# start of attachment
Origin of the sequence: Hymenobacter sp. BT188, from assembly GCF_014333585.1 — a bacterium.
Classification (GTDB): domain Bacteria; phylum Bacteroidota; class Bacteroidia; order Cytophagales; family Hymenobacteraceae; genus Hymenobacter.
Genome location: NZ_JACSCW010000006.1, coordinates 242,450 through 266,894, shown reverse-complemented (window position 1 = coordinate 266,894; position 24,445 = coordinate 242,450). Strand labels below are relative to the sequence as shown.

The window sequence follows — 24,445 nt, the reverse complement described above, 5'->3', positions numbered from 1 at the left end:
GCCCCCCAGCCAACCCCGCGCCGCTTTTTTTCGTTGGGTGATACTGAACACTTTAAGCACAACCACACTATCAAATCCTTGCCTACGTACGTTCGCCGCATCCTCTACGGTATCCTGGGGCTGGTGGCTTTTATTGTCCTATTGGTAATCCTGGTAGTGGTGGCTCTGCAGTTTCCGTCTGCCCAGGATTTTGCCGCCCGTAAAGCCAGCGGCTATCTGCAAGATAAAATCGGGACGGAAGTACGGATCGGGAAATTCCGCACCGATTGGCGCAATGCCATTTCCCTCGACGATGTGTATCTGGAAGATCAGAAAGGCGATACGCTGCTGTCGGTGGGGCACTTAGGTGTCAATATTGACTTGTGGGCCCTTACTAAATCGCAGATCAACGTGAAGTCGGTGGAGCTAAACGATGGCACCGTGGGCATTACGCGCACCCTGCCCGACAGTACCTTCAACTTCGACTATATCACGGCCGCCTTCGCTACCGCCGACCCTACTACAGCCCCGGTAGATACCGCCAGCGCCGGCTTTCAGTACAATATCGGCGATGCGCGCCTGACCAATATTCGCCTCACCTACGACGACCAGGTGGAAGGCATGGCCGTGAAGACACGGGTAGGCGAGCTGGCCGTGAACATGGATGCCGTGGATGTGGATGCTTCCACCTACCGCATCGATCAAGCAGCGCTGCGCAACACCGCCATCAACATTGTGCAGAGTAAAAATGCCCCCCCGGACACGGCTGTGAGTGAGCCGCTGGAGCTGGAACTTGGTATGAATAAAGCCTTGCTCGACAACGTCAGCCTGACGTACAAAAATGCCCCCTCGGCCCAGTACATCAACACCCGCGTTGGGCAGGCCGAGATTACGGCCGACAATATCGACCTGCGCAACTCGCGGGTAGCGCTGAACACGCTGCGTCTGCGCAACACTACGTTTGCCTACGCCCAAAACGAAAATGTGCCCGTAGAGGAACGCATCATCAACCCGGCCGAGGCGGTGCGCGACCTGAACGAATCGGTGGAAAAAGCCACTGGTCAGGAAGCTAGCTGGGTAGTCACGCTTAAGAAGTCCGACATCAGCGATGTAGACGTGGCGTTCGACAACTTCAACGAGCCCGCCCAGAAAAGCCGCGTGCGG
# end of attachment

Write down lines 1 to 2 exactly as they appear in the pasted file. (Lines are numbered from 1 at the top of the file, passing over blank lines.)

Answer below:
Origin of the sequence: Hymenobacter sp. BT188, from assembly GCF_014333585.1 — a bacterium.
Classification (GTDB): domain Bacteria; phylum Bacteroidota; class Bacteroidia; order Cytophagales; family Hymenobacteraceae; genus Hymenobacter.